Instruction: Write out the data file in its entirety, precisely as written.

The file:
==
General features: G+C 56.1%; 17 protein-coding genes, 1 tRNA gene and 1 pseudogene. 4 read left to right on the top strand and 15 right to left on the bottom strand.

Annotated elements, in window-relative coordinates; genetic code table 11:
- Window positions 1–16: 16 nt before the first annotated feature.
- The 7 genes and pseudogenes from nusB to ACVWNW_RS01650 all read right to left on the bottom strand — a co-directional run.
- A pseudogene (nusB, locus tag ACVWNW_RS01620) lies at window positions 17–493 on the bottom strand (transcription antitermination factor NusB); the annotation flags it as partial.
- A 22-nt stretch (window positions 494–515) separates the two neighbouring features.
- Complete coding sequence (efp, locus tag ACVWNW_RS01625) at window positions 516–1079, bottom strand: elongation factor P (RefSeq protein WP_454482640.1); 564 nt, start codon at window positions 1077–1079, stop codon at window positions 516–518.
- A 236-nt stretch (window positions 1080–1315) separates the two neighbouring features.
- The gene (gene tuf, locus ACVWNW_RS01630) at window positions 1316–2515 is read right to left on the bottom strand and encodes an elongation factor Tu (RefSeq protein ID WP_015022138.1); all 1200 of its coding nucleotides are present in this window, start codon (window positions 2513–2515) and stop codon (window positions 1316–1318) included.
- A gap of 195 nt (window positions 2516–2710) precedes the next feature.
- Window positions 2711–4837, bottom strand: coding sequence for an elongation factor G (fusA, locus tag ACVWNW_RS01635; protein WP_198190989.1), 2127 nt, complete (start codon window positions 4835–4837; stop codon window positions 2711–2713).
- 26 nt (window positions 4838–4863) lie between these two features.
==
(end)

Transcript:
General features: G+C 56.1%; 17 protein-coding genes, 1 tRNA gene and 1 pseudogene. 4 read left to right on the top strand and 15 right to left on the bottom strand.

Annotated elements, in window-relative coordinates; genetic code table 11:
- Window positions 1–16: 16 nt before the first annotated feature.
- The 7 genes and pseudogenes from nusB to ACVWNW_RS01650 all read right to left on the bottom strand — a co-directional run.
- A pseudogene (nusB, locus tag ACVWNW_RS01620) lies at window positions 17–493 on the bottom strand (transcription antitermination factor NusB); the annotation flags it as partial.
- A 22-nt stretch (window positions 494–515) separates the two neighbouring features.
- Complete coding sequence (efp, locus tag ACVWNW_RS01625) at window positions 516–1079, bottom strand: elongation factor P (RefSeq protein WP_454482640.1); 564 nt, start codon at window positions 1077–1079, stop codon at window positions 516–518.
- A 236-nt stretch (window positions 1080–1315) separates the two neighbouring features.
- The gene (gene tuf, locus ACVWNW_RS01630) at window positions 1316–2515 is read right to left on the bottom strand and encodes an elongation factor Tu (RefSeq protein ID WP_015022138.1); all 1200 of its coding nucleotides are present in this window, start codon (window positions 2513–2515) and stop codon (window positions 1316–1318) included.
- A gap of 195 nt (window positions 2516–2710) precedes the next feature.
- Window positions 2711–4837, bottom strand: coding sequence for an elongation factor G (fusA, locus tag ACVWNW_RS01635; protein WP_198190989.1), 2127 nt, complete (start codon window positions 4835–4837; stop codon window positions 2711–2713).
- 26 nt (window positions 4838–4863) lie between these two features.